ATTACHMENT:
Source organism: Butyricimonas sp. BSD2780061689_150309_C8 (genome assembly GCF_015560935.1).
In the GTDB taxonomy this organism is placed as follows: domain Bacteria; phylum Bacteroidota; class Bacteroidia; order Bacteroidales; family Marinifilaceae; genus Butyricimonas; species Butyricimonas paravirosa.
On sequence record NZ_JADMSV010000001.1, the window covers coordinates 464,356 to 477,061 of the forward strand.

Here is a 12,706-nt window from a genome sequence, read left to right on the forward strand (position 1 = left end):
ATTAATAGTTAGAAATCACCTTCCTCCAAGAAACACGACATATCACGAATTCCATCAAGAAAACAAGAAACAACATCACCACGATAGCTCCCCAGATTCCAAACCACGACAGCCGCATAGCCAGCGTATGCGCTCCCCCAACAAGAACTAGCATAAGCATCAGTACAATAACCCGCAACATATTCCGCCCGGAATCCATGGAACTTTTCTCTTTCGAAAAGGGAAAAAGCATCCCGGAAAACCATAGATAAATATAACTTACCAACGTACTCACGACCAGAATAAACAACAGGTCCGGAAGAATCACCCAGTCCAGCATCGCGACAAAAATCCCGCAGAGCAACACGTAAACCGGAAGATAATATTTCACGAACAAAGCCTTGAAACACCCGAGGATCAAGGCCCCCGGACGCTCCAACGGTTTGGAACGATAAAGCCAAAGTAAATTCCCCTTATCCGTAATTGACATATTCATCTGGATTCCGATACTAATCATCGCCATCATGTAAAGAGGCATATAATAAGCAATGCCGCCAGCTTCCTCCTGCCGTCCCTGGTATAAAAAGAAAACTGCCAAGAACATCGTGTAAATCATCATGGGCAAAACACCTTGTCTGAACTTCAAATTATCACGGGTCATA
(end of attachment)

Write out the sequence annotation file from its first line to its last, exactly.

Source organism: Butyricimonas sp. BSD2780061689_150309_C8 (genome assembly GCF_015560935.1).
In the GTDB taxonomy this organism is placed as follows: domain Bacteria; phylum Bacteroidota; class Bacteroidia; order Bacteroidales; family Marinifilaceae; genus Butyricimonas; species Butyricimonas paravirosa.
On sequence record NZ_JADMSV010000001.1, the window covers coordinates 464,356 to 477,061 of the forward strand.

Here is a 12,706-nt window from a genome sequence, read left to right on the forward strand (position 1 = left end):
ATTAATAGTTAGAAATCACCTTCCTCCAAGAAACACGACATATCACGAATTCCATCAAGAAAACAAGAAACAACATCACCACGATAGCTCCCCAGATTCCAAACCACGACAGCCGCATAGCCAGCGTATGCGCTCCCCCAACAAGAACTAGCATAAGCATCAGTACAATAACCCGCAACATATTCCGCCCGGAATCCATGGAACTTTTCTCTTTCGAAAAGGGAAAAAGCATCCCGGAAAACCATAGATAAATATAACTTACCAACGTACTCACGACCAGAATAAACAACAGGTCCGGAAGAATCACCCAGTCCAGCATCGCGACAAAAATCCCGCAGAGCAACACGTAAACCGGAAGATAATATTTCACGAACAAAGCCTTGAAACACCCGAGGATCAAGGCCCCCGGACGCTCCAACGGTTTGGAACGATAAAGCCAAAGTAAATTCCCCTTATCCGTAATTGACATATTCATCTGGATTCCGATACTAATCATCGCCATCATGTAAAGAGGCATATAATAAGCAATGCCGCCAGCTTCCTCCTGCCGTCCCTGGTATAAAAAGAAAACTGCCAAGAACATCGTGTAAATCATCATGGGCAAAACACCTTGTCTGAACTTCAAATTATCACGGGTCATA